If you are a pet owner, going on vacation can be stressful. Usually, you need a friend or neighbor to come over everyday and feed your pets. However, by enslaving robots you can keep your pet happy and enjoy a stress-free holiday.
Today, we make an automatic pet feeder from cardboard, a glue stick, and an Arduino.
- Glue stick
- Hot glue
- Continuous rotation servo
- Arduino board
Step 1 Empty Out the Glue Stick
We will be using the glue stick case as a linear actuator. To attach it to our servo, we must first get rid of the glue.
Step 2 Make Actuator Arm
The rotational motion exerted at the bottom of a glue stick causes a stick of glue to travel up a spiral rod and out the end of the cap. We are replacing the glue with a brass tube to make it sturdy. Hot glue the tube into the small plastic cup from inside the glue stick.
The brass tube fits easily back into the glue stick.
Our arm has a throw of 1½ inches.
Make four notches in the handle of the glue stick and fit them over the servo horn. Use hot glue to secure the connection. It is important to make sure the glue dries while the servo and glue stick are perfectly aligned. This will prevent wobbling.
The total length of the linear actuator is 7 inches.
Step 3 Attach Arm to Base
There are many methods you can use to attach the moving platform to the actuator arm. I hot glued a circle of cardboard to the arm and then glued the platform onto the circle.
Make a box slightly larger than your platform to allow the platform to slide inside the box. Glue the bottom of the servo to a cardboard base.
Push the actuator arm into the box and seal the bottom with hot glue or tape.
Cut a hole in one side of the box. The top and bottom of the hole should be at the low and high points of the actuator platform. Below, the platform is at the top of its range of motion.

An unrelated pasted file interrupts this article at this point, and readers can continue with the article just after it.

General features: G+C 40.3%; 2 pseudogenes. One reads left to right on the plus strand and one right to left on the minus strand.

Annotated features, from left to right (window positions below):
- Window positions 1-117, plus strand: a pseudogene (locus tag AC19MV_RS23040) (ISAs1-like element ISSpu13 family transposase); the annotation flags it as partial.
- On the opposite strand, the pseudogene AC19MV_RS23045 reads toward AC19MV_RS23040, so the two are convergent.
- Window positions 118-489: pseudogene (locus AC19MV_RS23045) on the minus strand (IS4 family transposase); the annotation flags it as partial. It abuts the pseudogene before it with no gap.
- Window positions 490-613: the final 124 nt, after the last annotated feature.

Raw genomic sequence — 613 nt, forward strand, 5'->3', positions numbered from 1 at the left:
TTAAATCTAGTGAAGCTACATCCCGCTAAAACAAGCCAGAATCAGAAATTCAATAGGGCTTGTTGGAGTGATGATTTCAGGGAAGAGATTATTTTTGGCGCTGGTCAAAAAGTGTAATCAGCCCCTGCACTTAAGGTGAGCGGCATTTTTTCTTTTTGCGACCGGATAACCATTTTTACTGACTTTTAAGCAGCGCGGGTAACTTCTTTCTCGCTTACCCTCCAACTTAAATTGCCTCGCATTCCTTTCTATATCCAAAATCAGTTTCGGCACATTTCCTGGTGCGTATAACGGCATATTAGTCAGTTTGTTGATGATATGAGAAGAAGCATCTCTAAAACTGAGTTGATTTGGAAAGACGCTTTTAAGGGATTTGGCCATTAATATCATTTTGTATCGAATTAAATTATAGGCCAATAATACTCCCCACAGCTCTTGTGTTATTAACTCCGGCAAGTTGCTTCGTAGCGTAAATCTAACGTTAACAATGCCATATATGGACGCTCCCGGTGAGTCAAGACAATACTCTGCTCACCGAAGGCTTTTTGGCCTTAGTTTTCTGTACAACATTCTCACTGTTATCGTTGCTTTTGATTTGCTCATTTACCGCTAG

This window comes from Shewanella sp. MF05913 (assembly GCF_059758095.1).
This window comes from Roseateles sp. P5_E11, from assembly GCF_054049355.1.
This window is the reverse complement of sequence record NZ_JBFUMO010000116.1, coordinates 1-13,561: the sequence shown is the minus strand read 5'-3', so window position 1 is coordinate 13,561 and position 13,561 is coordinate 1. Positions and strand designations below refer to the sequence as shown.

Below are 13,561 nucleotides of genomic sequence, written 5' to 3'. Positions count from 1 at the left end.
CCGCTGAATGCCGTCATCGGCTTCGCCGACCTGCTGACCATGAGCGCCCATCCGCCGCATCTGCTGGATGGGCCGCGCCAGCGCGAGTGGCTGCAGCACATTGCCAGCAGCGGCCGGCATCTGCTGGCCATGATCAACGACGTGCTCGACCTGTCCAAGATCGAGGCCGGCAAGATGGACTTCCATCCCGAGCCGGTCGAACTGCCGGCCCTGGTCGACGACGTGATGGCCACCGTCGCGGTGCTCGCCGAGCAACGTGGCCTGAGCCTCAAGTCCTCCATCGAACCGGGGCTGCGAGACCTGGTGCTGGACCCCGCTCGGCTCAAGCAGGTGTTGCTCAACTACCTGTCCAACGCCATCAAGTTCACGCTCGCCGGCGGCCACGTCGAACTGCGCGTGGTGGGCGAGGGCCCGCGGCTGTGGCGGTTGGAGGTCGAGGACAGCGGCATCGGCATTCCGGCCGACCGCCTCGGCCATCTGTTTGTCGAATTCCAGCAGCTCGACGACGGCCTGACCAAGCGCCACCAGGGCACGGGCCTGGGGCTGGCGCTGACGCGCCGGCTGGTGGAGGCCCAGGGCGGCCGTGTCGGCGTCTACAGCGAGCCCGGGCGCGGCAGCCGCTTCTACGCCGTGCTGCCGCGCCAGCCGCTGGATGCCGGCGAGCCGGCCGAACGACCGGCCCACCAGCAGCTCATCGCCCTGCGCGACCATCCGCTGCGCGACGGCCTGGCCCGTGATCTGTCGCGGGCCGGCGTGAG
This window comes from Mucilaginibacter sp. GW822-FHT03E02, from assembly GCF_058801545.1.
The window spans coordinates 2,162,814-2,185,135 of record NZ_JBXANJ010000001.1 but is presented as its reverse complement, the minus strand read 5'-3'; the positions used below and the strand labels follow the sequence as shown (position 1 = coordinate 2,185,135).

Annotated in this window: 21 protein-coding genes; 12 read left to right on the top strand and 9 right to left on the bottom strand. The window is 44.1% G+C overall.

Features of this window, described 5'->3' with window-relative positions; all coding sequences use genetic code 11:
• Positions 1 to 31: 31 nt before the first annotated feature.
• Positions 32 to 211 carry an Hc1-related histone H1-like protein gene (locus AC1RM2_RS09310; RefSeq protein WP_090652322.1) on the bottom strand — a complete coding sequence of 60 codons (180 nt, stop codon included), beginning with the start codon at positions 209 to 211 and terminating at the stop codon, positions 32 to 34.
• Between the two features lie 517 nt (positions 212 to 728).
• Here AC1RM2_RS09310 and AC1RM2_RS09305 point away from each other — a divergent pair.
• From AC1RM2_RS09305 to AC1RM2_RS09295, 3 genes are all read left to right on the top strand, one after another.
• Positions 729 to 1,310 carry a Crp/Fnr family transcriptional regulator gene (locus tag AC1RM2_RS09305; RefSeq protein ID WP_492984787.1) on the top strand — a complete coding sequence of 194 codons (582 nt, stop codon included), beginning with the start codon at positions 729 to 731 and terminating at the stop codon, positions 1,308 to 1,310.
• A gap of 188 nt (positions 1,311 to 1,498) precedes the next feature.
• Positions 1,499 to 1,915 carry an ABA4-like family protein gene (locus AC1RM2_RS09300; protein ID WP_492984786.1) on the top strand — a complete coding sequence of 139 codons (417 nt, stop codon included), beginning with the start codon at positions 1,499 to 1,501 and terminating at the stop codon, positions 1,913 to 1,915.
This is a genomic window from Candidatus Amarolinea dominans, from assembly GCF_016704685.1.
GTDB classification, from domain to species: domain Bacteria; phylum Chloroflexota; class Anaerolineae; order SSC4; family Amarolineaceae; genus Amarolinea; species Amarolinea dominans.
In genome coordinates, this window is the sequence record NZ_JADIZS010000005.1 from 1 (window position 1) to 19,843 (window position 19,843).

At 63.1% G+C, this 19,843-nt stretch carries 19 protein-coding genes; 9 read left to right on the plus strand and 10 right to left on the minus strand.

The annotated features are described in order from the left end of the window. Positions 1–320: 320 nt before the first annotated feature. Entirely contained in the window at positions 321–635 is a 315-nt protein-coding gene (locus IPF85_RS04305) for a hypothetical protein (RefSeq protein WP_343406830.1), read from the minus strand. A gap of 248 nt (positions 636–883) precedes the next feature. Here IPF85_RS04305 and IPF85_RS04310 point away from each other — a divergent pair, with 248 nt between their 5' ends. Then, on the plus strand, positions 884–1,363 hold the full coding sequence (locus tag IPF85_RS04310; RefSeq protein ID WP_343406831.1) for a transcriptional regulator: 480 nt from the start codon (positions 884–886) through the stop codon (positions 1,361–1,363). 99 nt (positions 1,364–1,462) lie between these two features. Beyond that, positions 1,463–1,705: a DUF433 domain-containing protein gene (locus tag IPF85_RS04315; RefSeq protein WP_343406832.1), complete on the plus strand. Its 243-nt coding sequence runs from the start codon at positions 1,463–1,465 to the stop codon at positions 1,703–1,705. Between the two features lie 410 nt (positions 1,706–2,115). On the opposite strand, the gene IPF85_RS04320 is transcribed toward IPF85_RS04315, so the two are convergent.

When the actuator is all the way up, the top of the box is sealed and ready to be filled with pet food.
I experimented with inclines to help push the food toward the exit.
Below, you can see food peaking out from the top of the platform. The platform will lower every 12 hours allowing food to spill out.
Step 4 Circuit
Our circuit is very simple. Connect the red servo wire to 5 volts on the Arduino. Connect the black wire to Arduino ground. Connect the white wire to Arduino pin 10. That's it!
Step 5 Program
All our code does is lower and raise the platform every 12 hours. To do this, we need to tell the servo what direction to spin and for how long. This will vary depending on your servo and glue stick.
Continuous rotation servos are programmed differently from regular servos. Instead of being set to a specific angle like 45 degrees, continuous rotation servos are set to a direction at a specific speed. When set to 90 degrees, a continuous rotation servo should stay still. When set to above 90 degrees, the servo will turn right. Set below 90, the servo will turn left. The farther away from 90 degrees, the faster the servo spins.
You can download the code here.
Step 6 Feed!
Time to set up your feeder and hope it doesn't scare your pets! My cat jumped on the opportunity for extra treats when I tested it.
In a final version, it is a good idea to seal the top somehow to prevent industrious food thieving cats.
There are a bunch of ways you could use this linear actuator to serve pet food. You could even make a vending machine set up! Let us know how your projects turn out by posting them on the corkboard. Feel free to post adorable pictures of your pets. Any questions can be asked in the forum, by messaging me, or by commenting below.
Start your career in Graphic Design with the WonderHowTo's Beginners’s Guide to Photoshop Course